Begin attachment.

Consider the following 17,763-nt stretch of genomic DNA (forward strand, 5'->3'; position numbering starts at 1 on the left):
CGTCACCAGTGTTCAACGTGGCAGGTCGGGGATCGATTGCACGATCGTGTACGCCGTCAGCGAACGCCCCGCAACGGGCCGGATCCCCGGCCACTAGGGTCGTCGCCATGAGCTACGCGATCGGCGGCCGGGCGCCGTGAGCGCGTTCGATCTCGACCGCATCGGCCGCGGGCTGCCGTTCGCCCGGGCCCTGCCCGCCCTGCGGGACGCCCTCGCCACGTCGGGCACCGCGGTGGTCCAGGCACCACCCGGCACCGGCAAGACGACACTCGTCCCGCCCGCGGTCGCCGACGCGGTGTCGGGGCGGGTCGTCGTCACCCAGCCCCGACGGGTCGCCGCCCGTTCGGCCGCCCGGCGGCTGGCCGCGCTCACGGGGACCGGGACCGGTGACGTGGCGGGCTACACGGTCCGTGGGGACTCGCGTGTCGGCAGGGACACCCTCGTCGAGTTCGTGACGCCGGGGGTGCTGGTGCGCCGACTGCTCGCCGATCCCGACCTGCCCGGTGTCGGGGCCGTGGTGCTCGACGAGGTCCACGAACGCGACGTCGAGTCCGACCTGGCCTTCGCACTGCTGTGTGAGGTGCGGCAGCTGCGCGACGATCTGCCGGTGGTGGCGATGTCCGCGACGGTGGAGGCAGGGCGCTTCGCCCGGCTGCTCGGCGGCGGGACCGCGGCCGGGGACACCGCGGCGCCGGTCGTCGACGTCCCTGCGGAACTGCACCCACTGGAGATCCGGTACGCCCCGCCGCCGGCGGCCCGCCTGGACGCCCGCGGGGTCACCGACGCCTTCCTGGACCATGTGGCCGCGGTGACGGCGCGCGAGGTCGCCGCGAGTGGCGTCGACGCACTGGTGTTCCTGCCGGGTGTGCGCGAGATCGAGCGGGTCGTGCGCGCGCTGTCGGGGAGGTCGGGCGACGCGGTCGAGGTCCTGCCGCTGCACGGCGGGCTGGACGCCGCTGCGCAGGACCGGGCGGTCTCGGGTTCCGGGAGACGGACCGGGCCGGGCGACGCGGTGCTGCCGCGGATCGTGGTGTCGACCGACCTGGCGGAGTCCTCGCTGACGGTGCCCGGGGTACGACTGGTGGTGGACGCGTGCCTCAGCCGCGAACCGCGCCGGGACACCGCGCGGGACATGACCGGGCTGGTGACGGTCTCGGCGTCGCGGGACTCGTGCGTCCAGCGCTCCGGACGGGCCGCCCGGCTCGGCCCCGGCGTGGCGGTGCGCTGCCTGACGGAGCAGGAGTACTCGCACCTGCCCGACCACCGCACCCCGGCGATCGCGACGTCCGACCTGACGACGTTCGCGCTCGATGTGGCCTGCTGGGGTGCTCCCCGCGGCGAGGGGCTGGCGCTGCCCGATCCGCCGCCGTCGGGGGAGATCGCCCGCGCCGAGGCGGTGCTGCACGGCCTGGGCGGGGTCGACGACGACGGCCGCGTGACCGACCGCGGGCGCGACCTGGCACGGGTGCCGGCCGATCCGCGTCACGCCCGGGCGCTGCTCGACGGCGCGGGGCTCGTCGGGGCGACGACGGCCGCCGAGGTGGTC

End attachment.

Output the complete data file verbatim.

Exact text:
Consider the following 17,763-nt stretch of genomic DNA (forward strand, 5'->3'; position numbering starts at 1 on the left):
CGTCACCAGTGTTCAACGTGGCAGGTCGGGGATCGATTGCACGATCGTGTACGCCGTCAGCGAACGCCCCGCAACGGGCCGGATCCCCGGCCACTAGGGTCGTCGCCATGAGCTACGCGATCGGCGGCCGGGCGCCGTGAGCGCGTTCGATCTCGACCGCATCGGCCGCGGGCTGCCGTTCGCCCGGGCCCTGCCCGCCCTGCGGGACGCCCTCGCCACGTCGGGCACCGCGGTGGTCCAGGCACCACCCGGCACCGGCAAGACGACACTCGTCCCGCCCGCGGTCGCCGACGCGGTGTCGGGGCGGGTCGTCGTCACCCAGCCCCGACGGGTCGCCGCCCGTTCGGCCGCCCGGCGGCTGGCCGCGCTCACGGGGACCGGGACCGGTGACGTGGCGGGCTACACGGTCCGTGGGGACTCGCGTGTCGGCAGGGACACCCTCGTCGAGTTCGTGACGCCGGGGGTGCTGGTGCGCCGACTGCTCGCCGATCCCGACCTGCCCGGTGTCGGGGCCGTGGTGCTCGACGAGGTCCACGAACGCGACGTCGAGTCCGACCTGGCCTTCGCACTGCTGTGTGAGGTGCGGCAGCTGCGCGACGATCTGCCGGTGGTGGCGATGTCCGCGACGGTGGAGGCAGGGCGCTTCGCCCGGCTGCTCGGCGGCGGGACCGCGGCCGGGGACACCGCGGCGCCGGTCGTCGACGTCCCTGCGGAACTGCACCCACTGGAGATCCGGTACGCCCCGCCGCCGGCGGCCCGCCTGGACGCCCGCGGGGTCACCGACGCCTTCCTGGACCATGTGGCCGCGGTGACGGCGCGCGAGGTCGCCGCGAGTGGCGTCGACGCACTGGTGTTCCTGCCGGGTGTGCGCGAGATCGAGCGGGTCGTGCGCGCGCTGTCGGGGAGGTCGGGCGACGCGGTCGAGGTCCTGCCGCTGCACGGCGGGCTGGACGCCGCTGCGCAGGACCGGGCGGTCTCGGGTTCCGGGAGACGGACCGGGCCGGGCGACGCGGTGCTGCCGCGGATCGTGGTGTCGACCGACCTGGCGGAGTCCTCGCTGACGGTGCCCGGGGTACGACTGGTGGTGGACGCGTGCCTCAGCCGCGAACCGCGCCGGGACACCGCGCGGGACATGACCGGGCTGGTGACGGTCTCGGCGTCGCGGGACTCGTGCGTCCAGCGCTCCGGACGGGCCGCCCGGCTCGGCCCCGGCGTGGCGGTGCGCTGCCTGACGGAGCAGGAGTACTCGCACCTGCCCGACCACCGCACCCCGGCGATCGCGACGTCCGACCTGACGACGTTCGCGCTCGATGTGGCCTGCTGGGGTGCTCCCCGCGGCGAGGGGCTGGCGCTGCCCGATCCGCCGCCGTCGGGGGAGATCGCCCGCGCCGAGGCGGTGCTGCACGGCCTGGGCGGGGTCGACGACGACGGCCGCGTGACCGACCGCGGGCGCGACCTGGCACGGGTGCCGGCCGATCCGCGTCACGCCCGGGCGCTGCTCGACGGCGCGGGGCTCGTCGGGGCGACGACGGCCGCCGAGGTGGTC